Development of hydropower: A case study in developing countries


Yuksel I.

ENERGY SOURCES PART B-ECONOMICS PLANNING AND POLICY, vol.2, no.2, pp.113-121, 2007 (Journal Indexed in SCI) identifier identifier

  • Publication Type: Article / Article
  • Volume: 2 Issue: 2
  • Publication Date: 2007
  • Doi Number: 10.1080/15567240600705201
  • Title of Journal : ENERGY SOURCES PART B-ECONOMICS PLANNING AND POLICY
  • Page Numbers: pp.113-121

Abstract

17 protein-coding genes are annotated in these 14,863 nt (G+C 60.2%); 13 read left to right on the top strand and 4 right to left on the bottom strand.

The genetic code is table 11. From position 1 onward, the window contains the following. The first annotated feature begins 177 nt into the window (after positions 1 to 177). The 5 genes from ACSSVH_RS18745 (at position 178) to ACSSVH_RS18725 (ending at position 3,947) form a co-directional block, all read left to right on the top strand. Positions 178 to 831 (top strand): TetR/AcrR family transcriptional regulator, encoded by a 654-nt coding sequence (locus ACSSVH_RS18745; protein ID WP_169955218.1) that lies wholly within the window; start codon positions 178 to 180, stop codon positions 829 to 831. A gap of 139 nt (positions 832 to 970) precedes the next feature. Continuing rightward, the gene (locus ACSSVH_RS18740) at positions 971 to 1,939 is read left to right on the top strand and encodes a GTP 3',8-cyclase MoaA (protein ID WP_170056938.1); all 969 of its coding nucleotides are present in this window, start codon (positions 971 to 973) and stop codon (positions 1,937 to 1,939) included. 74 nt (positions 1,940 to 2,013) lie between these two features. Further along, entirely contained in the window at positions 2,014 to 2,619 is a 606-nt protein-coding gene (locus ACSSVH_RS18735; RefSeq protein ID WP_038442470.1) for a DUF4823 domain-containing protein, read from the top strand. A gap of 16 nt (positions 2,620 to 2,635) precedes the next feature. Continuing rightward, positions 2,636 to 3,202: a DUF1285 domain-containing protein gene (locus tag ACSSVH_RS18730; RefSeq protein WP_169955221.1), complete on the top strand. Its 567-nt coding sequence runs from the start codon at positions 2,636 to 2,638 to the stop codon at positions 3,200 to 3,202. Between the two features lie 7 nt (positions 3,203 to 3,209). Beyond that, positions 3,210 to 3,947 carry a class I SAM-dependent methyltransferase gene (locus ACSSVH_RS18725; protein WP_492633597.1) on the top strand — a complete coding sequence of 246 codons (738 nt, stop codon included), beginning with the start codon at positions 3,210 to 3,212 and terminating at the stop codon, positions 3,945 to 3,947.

Over the last two decades, global electricity production has more than doubled, and electricity demand is rising rapidly around the world as economic development spreads to emerging economies. Therefore, technical, economic and environmental benefits of hydroelectric power make it an important contributor to the future world energy mix, particularly in the developing countries. In addition, small hydropower (SHP) represents an alternative to fossil fuel generation and does not contribute to either greenhouse gas emissions or other atmospheric pollutants. However, developing the remaining hydropower potential offers many challenges, and pressures from some environmental action groups over its impact has tended to increase over time. Hydropower throughout the world provides 17% of our electricity from an installed capacity of some 730 GW is currently under construction, making hydropower by far the most important renewable energy for electrical power production. The contribution of SHP to the worldwide electrical capcity is more of a similar scale to the other renewable energy sources (1-2% of total capacity), amounting to about 47 GW (53%) of this capacity in developing countries. This paper is limited to small hydropower plants in some developing countries such as China, India and Turkey.